We recognize, publicly and intentionally, that we live, work, and organize on stolen and occupied traditional land that is just one piece of a larger, boundless terrain for Indigenous Peoples; Ute Tribe, Jicarilla Apache, Arapaho, Comanche, the Diné Nations, and others.
We acknowledge that 48 contemporary tribal nations are historically tied to the lands that make up the state of Colorado. We would like to pay our respects to their elders, past and present, and choose to honor and acknowledge the original stewards of this land in hopes of building mutual respect and understanding across all cultures – those that reside here and those that pass through here today and in the future.
A Land Acknowledgement is a formal statement that recognizes and respects Indigenous Peoples as traditional stewards of this land and the enduring relationship between Indigenous Peoples and their traditional territories.
Inspired by indigenous stories of Mother Earth, artist Maddie Sanders explains the story of the Land Acknowledgement poster:
"We all come from our Mother, the Earth. The mountains are our bones, the rivers are our veins, the forests are our thoughts, and the stars are our dreams. Everything we are connects us back to Mother Earth.
When thinking about a concept for the Land Acknowledgement poster, I wanted to incorporate a story that is familiar to us all, Indigenous people are often referred to as stewards of the land. Since birth, we have been taught the importance of taking care of our Earth in preparation for the next seven generations.
As a Mvskoke (muh-sko-gee) woman, I was taught that we come from the stars.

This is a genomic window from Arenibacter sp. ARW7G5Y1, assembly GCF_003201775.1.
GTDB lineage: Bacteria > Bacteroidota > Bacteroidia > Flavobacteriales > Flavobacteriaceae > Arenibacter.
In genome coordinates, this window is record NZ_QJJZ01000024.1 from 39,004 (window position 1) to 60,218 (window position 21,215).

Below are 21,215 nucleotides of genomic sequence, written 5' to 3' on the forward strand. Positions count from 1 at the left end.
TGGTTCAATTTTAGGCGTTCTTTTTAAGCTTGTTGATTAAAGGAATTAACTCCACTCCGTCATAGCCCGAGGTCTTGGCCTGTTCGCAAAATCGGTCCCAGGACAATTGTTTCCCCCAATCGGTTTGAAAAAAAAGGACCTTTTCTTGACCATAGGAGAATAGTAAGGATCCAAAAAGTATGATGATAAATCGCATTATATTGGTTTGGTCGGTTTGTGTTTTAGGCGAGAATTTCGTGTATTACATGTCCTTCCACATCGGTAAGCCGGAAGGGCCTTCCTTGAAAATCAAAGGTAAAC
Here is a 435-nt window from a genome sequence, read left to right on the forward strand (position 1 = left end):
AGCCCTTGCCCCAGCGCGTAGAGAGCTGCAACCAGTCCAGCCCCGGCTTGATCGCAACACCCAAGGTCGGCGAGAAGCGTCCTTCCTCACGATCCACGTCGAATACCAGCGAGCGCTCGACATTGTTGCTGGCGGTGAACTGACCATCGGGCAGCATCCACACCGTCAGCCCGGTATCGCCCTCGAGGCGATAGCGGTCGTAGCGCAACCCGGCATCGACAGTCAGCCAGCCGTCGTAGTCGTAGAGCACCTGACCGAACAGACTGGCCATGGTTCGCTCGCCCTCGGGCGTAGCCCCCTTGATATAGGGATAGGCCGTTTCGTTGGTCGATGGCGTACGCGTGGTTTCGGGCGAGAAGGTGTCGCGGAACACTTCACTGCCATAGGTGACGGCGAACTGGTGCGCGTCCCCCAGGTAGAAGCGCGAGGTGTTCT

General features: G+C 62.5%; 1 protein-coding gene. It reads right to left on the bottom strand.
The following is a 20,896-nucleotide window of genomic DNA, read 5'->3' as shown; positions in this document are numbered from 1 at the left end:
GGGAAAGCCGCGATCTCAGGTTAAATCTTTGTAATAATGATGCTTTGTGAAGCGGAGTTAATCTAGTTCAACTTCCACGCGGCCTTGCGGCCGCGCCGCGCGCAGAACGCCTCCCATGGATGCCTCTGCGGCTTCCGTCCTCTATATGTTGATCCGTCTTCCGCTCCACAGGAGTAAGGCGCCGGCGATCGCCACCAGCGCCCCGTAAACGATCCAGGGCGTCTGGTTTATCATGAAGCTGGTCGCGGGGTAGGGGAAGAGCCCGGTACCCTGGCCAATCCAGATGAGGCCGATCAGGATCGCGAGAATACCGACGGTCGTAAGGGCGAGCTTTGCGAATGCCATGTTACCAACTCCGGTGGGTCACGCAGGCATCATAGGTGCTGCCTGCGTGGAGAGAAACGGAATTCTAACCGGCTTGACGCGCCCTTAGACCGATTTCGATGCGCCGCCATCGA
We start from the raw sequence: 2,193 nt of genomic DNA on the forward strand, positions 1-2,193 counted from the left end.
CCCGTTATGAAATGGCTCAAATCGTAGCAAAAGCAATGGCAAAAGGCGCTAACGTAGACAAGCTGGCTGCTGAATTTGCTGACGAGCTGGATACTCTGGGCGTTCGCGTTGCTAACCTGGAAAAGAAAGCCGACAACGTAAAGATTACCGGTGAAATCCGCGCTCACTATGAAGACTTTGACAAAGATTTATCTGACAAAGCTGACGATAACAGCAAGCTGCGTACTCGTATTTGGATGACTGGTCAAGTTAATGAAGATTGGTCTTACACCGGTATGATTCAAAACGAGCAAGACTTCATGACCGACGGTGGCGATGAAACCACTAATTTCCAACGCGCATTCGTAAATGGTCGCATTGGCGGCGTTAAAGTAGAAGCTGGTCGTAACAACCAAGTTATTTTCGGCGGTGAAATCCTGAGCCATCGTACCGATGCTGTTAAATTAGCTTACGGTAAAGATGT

Growing up, I was surrounded by nature; the Earth was my teacher. Running barefoot in the cool dirt, gardening with my grandparents, & learning from the animals. I took a lot of inspiration from my childhood for this piece. Thinking about how I grew up and how I perceive the world. It all connected me back to Mother Earth.
The essence of this poster is connection. It shows Mother Earth with her head held high overlooking all that she is and what she protects. She is rooted in the trees, surrounded by blooming foliage. The water flows down from the top of her head into the surrounding mountains. She is illuminated by the shining stars and glowing moon.
She is our protector, our guide, and our home. Our Mother Earth."
Maddie Sanders is a Mvskoke & Mojave artist skilled in various mediums such as graphic design, painting, photography, mural work, and beadwork. Originally from Tahlequah, Oklahoma, Maddie now resides in Durango, Colorado.
She completed her Bachelor of Arts in Communication Design in May 2021 at Fort Lewis College. Maddie is a Colorado Art & Science Fellow, Soul of Nations Fellow, Cobell & American Indian College Fund scholarship recipient, United National Indian Tribal Youth 25 Under 25 recipient, and Mvnettvlke Onaya (Youth Visionary) awardee. She is the CEO of an Indigenous contemporary jewelry line - Wotko Moon.
She is also a muralist and painter with works exhibited in various museums in the United States and Europe. Maddie's contributions to uplifting her community have not gone unnoticed. She avidly pursues opportunities that can help her and the lives of future generations and continuously focuses on the revitalization and renewal of Indigenous arts.